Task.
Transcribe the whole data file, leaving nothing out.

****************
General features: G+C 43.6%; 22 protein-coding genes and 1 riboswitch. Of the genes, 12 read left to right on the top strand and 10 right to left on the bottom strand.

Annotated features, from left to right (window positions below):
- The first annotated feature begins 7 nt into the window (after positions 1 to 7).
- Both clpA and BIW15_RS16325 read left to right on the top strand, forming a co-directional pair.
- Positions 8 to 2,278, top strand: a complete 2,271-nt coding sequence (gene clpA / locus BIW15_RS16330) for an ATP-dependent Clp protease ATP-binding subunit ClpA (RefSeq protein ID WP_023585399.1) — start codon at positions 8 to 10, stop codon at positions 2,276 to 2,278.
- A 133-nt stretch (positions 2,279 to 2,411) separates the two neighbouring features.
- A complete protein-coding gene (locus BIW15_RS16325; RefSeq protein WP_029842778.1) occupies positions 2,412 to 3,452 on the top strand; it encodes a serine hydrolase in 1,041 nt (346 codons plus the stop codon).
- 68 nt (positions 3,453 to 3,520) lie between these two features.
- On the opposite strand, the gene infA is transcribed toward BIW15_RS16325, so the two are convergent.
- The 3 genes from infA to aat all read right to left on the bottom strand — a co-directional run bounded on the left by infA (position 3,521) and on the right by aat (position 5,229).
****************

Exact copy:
General features: G+C 43.6%; 22 protein-coding genes and 1 riboswitch. Of the genes, 12 read left to right on the top strand and 10 right to left on the bottom strand.

Annotated features, from left to right (window positions below):
- The first annotated feature begins 7 nt into the window (after positions 1 to 7).
- Both clpA and BIW15_RS16325 read left to right on the top strand, forming a co-directional pair.
- Positions 8 to 2,278, top strand: a complete 2,271-nt coding sequence (gene clpA / locus BIW15_RS16330) for an ATP-dependent Clp protease ATP-binding subunit ClpA (RefSeq protein ID WP_023585399.1) — start codon at positions 8 to 10, stop codon at positions 2,276 to 2,278.
- A 133-nt stretch (positions 2,279 to 2,411) separates the two neighbouring features.
- A complete protein-coding gene (locus BIW15_RS16325; RefSeq protein WP_029842778.1) occupies positions 2,412 to 3,452 on the top strand; it encodes a serine hydrolase in 1,041 nt (346 codons plus the stop codon).
- 68 nt (positions 3,453 to 3,520) lie between these two features.
- On the opposite strand, the gene infA is transcribed toward BIW15_RS16325, so the two are convergent.
- The 3 genes from infA to aat all read right to left on the bottom strand — a co-directional run bounded on the left by infA (position 3,521) and on the right by aat (position 5,229).